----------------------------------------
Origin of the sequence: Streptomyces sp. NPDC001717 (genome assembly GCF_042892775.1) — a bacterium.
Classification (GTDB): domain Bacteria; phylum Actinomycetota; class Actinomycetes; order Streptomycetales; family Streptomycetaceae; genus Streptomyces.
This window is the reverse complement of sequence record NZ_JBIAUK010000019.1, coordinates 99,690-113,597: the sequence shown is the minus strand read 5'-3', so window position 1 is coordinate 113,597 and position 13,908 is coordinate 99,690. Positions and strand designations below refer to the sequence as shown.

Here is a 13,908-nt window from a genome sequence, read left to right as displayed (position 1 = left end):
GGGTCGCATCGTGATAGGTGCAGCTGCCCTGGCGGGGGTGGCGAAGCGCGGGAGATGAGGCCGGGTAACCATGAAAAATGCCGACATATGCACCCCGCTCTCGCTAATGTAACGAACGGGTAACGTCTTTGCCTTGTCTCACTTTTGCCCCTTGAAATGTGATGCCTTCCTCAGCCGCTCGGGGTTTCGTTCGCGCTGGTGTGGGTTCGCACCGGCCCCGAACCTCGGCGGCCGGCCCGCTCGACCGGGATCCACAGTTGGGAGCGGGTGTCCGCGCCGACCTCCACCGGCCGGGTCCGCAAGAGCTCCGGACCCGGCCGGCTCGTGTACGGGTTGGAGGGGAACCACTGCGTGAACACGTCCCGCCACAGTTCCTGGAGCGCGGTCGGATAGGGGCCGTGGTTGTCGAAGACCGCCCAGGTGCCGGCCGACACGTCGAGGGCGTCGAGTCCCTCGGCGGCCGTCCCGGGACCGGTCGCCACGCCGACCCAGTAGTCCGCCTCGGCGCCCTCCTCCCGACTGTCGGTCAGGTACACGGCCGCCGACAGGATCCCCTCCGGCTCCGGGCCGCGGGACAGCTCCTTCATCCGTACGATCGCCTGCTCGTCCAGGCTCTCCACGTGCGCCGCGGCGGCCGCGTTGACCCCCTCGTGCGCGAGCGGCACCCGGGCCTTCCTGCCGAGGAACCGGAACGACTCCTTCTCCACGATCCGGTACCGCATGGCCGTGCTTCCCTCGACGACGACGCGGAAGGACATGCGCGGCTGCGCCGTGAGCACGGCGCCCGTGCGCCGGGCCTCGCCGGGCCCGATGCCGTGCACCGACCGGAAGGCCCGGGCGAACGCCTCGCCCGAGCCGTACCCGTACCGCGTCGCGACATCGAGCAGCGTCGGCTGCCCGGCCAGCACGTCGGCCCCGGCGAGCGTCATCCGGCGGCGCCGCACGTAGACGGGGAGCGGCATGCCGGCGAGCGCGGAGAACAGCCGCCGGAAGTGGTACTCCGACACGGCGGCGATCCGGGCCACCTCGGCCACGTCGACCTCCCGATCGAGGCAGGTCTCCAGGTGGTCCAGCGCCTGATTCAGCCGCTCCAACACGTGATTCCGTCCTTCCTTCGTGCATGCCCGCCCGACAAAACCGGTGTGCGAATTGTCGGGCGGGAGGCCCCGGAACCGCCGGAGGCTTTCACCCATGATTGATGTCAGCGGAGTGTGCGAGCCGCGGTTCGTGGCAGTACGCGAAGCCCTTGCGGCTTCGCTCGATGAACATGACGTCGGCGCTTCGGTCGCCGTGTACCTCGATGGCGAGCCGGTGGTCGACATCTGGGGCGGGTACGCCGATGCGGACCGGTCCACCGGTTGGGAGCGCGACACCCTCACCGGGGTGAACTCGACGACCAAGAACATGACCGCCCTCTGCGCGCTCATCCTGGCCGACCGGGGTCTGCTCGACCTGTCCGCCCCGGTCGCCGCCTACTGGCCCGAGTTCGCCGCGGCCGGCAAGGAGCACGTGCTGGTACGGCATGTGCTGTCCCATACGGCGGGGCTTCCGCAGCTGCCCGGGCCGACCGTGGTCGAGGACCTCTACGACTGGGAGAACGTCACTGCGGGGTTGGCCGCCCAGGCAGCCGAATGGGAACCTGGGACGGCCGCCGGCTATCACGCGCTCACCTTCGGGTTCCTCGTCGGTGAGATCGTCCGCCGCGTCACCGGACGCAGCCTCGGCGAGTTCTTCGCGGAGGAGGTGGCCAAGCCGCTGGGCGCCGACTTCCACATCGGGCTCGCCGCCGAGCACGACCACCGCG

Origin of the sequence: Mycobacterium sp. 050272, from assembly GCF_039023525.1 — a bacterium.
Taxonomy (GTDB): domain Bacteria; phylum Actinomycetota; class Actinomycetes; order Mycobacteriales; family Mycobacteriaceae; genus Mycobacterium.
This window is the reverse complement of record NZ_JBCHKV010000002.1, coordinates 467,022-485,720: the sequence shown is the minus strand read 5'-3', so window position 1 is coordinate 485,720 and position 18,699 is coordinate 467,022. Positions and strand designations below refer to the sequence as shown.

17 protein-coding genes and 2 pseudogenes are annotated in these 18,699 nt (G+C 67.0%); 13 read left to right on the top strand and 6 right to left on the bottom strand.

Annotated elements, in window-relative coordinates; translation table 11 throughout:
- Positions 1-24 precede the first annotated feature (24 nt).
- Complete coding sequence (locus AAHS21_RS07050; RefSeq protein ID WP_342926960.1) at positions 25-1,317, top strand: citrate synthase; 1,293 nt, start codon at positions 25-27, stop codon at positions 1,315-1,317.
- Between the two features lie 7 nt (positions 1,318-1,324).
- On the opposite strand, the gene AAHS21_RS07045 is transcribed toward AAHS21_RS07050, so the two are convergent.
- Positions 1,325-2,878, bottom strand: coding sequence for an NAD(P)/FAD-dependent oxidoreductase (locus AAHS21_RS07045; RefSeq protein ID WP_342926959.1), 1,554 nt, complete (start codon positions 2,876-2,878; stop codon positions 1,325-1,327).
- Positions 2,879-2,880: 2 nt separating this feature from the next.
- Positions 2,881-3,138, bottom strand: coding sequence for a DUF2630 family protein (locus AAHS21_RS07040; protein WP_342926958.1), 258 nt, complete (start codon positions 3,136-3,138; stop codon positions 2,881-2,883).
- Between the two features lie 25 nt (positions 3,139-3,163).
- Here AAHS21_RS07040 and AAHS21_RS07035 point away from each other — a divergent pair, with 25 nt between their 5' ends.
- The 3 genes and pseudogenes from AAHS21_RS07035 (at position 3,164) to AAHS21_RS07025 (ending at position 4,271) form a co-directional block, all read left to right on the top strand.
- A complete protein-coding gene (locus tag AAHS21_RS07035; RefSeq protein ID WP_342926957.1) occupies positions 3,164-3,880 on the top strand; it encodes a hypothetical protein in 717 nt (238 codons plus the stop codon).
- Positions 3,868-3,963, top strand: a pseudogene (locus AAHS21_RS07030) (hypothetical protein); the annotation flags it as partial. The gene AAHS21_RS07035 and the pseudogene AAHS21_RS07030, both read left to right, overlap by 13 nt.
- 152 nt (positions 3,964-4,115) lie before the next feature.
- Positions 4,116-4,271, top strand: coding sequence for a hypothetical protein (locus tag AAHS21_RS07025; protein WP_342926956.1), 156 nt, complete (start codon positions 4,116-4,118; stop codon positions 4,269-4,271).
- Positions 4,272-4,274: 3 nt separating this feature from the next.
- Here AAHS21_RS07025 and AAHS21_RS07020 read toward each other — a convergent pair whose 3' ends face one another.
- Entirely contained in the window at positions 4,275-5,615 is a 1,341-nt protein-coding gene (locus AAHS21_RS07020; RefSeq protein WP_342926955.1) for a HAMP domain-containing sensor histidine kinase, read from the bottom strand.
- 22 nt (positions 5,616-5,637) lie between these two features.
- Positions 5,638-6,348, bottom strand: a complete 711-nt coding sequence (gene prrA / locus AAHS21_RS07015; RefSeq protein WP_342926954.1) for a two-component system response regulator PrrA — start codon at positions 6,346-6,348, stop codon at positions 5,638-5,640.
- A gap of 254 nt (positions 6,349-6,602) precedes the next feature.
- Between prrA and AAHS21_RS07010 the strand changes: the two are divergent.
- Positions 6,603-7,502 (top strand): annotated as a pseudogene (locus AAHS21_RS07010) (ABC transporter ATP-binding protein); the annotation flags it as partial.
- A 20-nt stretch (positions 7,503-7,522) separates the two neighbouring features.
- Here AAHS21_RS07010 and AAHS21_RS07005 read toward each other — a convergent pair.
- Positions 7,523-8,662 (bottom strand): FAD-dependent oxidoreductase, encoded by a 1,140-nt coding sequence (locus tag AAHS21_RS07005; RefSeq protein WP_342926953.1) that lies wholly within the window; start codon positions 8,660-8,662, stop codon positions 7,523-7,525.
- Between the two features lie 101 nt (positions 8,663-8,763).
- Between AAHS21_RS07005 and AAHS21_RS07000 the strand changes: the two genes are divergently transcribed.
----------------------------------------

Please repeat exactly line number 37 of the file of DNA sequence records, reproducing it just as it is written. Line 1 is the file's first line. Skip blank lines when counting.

- Between AAHS21_RS07005 and AAHS21_RS07000 the strand changes: the two genes are divergently transcribed.